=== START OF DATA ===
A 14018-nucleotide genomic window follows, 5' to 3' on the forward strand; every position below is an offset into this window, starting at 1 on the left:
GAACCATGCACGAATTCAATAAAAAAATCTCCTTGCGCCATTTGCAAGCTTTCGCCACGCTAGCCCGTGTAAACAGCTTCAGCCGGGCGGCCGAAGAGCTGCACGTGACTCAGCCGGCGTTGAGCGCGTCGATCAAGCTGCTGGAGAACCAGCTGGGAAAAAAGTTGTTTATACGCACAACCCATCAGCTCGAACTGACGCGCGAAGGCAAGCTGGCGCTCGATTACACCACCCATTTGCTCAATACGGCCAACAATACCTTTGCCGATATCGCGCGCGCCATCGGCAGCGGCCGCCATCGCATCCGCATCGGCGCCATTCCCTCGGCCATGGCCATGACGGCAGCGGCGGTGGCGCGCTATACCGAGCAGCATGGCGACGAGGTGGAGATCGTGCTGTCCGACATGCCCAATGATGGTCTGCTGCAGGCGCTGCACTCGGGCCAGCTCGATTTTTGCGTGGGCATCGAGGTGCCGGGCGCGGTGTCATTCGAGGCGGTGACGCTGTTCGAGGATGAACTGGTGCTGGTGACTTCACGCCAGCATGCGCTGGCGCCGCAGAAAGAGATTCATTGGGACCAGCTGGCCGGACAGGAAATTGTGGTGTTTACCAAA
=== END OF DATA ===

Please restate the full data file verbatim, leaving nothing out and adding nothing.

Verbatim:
A 14018-nucleotide genomic window follows, 5' to 3' on the forward strand; every position below is an offset into this window, starting at 1 on the left:
GAACCATGCACGAATTCAATAAAAAAATCTCCTTGCGCCATTTGCAAGCTTTCGCCACGCTAGCCCGTGTAAACAGCTTCAGCCGGGCGGCCGAAGAGCTGCACGTGACTCAGCCGGCGTTGAGCGCGTCGATCAAGCTGCTGGAGAACCAGCTGGGAAAAAAGTTGTTTATACGCACAACCCATCAGCTCGAACTGACGCGCGAAGGCAAGCTGGCGCTCGATTACACCACCCATTTGCTCAATACGGCCAACAATACCTTTGCCGATATCGCGCGCGCCATCGGCAGCGGCCGCCATCGCATCCGCATCGGCGCCATTCCCTCGGCCATGGCCATGACGGCAGCGGCGGTGGCGCGCTATACCGAGCAGCATGGCGACGAGGTGGAGATCGTGCTGTCCGACATGCCCAATGATGGTCTGCTGCAGGCGCTGCACTCGGGCCAGCTCGATTTTTGCGTGGGCATCGAGGTGCCGGGCGCGGTGTCATTCGAGGCGGTGACGCTGTTCGAGGATGAACTGGTGCTGGTGACTTCACGCCAGCATGCGCTGGCGCCGCAGAAAGAGATTCATTGGGACCAGCTGGCCGGACAGGAAATTGTGGTGTTTACCAAA